Sisif, a railwayman, and his son Elie fall in love with the beautiful Norma (who Sisif rescued from a train crash when a baby and raised as his daughter), with tragic results. Originally ... See full summary »
Gabriel de Gravone
One of the first feminist movies, The Smiling Madame Beudet is the story of an intelligent woman trapped in a loveless marriage. Her husband is used to playing a stupid practical joke in ... See full summary »
"Count" Karanzim, a Don Juan is with his cousins in Monte Carlo, living from faked money and the money he gets from rich ladies, who are attracted by his charmes and his title or his militaristic and aristocratic behaviour. He tries to have success with Mrs Hughes, the wife of the new US ambassador. Written by
Stephan Eichenberg <email@example.com>
The Ambassador, played by Rudolph Christians, has his back to the camera for most of the second half of the movie because Christians died in the middle of production and his part was completed by Robert Edeson. See more »
When the original actor playing Mr. Hughes died in the middle of filming, he was replaced by a double, who completed his scenes with his back mostly to the camera. Apparently, however, nobody noticed that the original actor had significantly darker hair than his replacement. Therefore, Mr. Hughes's hair turns white in several scenes, including the sequence where his wife says goodbye to him in the casino, and his confrontation with the count at the villa. See more »
Three Russian aristocrats soak up the decadence of Monte Carlo, despite the fact they are down to their last franc. In order to support their lavish lifestyle, the three use the services of a counterfeiter, and use the notes at the casinos, hoping to exchange the bogus currency for a jackpot. Andrew Hughes, a US envoy, arrives at Monaco with his wife Helen, and the three decide to make pals with the visitors, hoping for financial assistance. One of the three Russians, Count Sergius Karamzin, plans to go further, with continuous advance towards Helen, while disappointing the Count's maid, who loves Sergius. Eventually, circumstances play their hand against the three aristocrats. Its obvious that Von Stroheim was trying to convey a message (with the foolishness of American women and the improper behaviors of the aristocrats), rather than tell a story, and the film really can bore modern audiences, like me, easily by doing that. Even the acting, which is great in later EvS like Greed and the Wedding March, is just run of the mill here. The film could have used improvements on various levels. Rating, 3.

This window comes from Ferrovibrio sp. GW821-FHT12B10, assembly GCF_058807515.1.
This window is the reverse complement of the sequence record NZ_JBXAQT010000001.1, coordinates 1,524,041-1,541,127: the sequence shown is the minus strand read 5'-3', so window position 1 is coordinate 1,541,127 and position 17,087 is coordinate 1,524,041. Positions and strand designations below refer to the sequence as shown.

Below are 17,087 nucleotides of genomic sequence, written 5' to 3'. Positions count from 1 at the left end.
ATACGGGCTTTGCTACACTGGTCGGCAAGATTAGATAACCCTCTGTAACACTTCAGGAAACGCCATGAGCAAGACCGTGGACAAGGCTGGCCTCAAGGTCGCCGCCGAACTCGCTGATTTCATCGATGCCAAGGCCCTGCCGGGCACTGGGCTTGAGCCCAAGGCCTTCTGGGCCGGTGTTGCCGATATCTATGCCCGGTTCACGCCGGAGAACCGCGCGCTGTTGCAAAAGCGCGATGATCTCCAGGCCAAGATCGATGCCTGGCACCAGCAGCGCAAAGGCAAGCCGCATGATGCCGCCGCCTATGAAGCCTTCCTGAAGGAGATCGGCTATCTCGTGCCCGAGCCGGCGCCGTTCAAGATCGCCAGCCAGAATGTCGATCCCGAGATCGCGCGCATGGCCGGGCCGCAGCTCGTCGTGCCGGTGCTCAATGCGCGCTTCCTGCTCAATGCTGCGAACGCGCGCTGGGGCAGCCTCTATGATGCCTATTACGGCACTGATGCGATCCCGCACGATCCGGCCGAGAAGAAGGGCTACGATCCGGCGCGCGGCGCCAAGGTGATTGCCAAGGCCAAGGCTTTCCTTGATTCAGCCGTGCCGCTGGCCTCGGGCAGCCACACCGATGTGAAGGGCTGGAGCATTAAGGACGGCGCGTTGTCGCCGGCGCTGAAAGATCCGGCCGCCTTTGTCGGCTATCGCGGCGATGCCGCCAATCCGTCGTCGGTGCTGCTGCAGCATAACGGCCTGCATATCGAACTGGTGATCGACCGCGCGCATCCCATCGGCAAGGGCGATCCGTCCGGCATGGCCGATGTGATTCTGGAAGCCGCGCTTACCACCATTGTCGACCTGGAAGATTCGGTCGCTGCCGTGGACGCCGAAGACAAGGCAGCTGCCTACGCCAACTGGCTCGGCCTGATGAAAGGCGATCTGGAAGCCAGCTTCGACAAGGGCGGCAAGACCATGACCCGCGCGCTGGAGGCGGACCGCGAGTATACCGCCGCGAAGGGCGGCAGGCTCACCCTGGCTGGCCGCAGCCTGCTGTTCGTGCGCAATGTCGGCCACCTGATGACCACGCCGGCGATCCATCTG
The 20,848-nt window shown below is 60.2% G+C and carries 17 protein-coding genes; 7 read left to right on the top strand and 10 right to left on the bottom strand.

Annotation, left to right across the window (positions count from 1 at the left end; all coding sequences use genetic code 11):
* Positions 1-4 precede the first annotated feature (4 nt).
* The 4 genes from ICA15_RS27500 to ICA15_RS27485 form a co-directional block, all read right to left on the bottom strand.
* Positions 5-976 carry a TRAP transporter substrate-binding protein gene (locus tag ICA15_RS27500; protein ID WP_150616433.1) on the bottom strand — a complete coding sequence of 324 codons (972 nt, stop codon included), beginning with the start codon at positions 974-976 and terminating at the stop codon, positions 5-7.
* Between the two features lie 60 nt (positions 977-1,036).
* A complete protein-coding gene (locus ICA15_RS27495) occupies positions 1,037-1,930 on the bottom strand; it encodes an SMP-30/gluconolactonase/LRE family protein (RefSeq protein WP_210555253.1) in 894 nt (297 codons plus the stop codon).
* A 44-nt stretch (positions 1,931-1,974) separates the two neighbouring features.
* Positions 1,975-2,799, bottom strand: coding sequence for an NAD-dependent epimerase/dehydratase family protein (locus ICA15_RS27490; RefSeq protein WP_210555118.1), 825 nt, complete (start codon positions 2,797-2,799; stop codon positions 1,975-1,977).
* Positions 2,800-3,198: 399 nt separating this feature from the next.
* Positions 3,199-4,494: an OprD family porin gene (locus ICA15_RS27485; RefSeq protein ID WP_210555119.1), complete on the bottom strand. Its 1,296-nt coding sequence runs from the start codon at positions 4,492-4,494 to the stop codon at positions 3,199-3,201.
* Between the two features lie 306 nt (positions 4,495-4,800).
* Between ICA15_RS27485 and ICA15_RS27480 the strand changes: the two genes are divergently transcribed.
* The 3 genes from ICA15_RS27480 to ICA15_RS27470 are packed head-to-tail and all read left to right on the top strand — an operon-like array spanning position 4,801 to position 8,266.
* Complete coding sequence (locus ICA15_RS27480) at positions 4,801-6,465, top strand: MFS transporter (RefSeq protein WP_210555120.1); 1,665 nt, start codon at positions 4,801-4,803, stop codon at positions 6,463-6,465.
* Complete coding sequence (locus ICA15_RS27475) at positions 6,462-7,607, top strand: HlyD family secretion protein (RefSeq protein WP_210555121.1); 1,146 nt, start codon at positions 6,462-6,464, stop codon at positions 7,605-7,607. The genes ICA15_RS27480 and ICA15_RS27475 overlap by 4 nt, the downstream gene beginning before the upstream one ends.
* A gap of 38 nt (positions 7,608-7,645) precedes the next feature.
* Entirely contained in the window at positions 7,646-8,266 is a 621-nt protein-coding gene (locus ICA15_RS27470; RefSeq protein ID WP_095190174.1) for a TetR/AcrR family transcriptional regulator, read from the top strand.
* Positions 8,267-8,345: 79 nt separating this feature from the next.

11 of 21 people found this review helpful.
Was this review helpful to you?